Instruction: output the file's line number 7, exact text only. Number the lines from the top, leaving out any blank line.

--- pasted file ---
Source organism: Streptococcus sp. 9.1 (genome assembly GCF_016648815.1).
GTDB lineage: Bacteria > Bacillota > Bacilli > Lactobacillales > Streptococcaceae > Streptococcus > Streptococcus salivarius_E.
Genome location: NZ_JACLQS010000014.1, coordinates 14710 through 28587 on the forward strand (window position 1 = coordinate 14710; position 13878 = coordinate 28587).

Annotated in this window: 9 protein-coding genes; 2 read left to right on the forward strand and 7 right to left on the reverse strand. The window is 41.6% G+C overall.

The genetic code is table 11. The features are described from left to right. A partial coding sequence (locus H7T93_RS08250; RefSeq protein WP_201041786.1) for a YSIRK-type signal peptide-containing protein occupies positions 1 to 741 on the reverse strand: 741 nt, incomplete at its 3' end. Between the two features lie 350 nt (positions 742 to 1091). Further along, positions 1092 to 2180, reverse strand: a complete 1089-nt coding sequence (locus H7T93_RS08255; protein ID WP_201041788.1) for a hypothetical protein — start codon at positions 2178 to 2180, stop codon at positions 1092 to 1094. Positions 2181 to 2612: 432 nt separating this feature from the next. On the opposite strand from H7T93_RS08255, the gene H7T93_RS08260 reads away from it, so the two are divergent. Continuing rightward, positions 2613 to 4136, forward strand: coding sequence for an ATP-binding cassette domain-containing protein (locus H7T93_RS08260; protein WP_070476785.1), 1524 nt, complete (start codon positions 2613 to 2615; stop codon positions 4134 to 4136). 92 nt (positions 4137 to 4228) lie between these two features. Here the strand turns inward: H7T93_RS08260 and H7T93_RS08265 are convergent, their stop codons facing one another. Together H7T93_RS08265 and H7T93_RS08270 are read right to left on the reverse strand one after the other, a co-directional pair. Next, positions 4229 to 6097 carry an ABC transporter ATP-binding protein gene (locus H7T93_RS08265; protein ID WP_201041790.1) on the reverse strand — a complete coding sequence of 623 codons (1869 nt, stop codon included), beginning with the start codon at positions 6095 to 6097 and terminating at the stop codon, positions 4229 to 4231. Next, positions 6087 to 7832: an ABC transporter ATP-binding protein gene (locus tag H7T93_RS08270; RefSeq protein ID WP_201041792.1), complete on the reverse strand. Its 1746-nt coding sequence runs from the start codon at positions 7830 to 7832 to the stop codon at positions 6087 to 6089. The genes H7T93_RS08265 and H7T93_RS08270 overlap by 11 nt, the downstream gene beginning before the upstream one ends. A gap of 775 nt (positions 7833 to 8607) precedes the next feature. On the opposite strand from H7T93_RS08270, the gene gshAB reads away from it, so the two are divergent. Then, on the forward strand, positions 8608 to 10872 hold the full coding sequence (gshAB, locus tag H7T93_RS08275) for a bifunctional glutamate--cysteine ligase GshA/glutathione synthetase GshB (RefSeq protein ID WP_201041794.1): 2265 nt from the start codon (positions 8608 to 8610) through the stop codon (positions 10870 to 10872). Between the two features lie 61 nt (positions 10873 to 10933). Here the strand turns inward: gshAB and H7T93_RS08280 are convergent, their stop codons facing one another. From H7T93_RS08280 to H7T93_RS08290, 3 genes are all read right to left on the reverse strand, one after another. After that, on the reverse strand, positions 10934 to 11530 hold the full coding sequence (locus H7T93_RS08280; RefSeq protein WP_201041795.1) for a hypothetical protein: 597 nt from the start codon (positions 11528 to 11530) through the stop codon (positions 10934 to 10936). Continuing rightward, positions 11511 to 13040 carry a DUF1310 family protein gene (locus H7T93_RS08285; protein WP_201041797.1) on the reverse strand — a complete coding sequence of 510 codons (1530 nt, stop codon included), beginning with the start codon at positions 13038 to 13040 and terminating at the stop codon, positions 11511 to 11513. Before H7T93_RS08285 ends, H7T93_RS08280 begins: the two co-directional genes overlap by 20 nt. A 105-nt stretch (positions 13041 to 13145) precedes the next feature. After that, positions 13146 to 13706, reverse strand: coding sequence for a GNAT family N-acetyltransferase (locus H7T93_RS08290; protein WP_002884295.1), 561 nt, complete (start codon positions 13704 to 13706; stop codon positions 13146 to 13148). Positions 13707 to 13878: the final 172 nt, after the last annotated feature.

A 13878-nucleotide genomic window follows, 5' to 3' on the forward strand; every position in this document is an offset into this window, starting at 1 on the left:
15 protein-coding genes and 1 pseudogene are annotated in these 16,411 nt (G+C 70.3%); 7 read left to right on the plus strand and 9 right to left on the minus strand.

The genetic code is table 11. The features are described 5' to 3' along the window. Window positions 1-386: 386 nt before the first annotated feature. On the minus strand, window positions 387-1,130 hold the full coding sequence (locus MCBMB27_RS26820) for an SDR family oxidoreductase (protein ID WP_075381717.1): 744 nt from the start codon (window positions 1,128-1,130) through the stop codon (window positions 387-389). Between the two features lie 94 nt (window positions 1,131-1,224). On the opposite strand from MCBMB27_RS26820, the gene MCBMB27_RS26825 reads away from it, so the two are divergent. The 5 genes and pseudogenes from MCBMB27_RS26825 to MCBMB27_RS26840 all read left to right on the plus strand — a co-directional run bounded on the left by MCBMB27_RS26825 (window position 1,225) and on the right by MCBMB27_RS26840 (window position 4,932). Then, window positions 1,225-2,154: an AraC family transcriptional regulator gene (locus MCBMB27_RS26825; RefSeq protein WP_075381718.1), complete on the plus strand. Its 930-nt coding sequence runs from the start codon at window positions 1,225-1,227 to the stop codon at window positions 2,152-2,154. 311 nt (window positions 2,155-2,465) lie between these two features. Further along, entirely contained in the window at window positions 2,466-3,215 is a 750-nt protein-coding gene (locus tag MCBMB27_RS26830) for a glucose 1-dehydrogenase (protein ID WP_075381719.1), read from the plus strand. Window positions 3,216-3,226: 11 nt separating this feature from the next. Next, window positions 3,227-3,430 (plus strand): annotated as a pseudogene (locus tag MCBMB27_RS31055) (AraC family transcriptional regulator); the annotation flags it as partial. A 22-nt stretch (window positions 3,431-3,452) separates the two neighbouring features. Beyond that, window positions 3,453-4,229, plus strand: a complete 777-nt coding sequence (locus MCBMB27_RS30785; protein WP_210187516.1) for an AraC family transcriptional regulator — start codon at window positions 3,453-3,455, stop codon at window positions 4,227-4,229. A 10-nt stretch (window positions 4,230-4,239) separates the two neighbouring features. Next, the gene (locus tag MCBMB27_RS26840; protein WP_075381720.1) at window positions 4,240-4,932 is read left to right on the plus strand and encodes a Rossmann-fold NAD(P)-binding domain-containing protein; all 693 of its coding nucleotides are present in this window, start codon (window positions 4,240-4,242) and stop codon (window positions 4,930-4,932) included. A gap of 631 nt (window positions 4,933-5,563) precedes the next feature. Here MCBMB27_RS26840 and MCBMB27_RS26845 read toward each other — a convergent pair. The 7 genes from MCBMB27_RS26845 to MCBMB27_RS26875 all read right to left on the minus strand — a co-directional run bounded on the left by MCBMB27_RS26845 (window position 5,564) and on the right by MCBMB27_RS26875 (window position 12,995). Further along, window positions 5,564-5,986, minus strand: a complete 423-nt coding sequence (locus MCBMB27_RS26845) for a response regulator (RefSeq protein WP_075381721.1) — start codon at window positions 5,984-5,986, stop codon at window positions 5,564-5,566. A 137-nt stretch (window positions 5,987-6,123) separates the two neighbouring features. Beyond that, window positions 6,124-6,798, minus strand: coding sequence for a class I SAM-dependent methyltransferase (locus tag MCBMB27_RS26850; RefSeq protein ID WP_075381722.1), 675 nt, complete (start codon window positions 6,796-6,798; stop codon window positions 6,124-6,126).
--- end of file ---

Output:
15 protein-coding genes and 1 pseudogene are annotated in these 16,411 nt (G+C 70.3%); 7 read left to right on the plus strand and 9 right to left on the minus strand.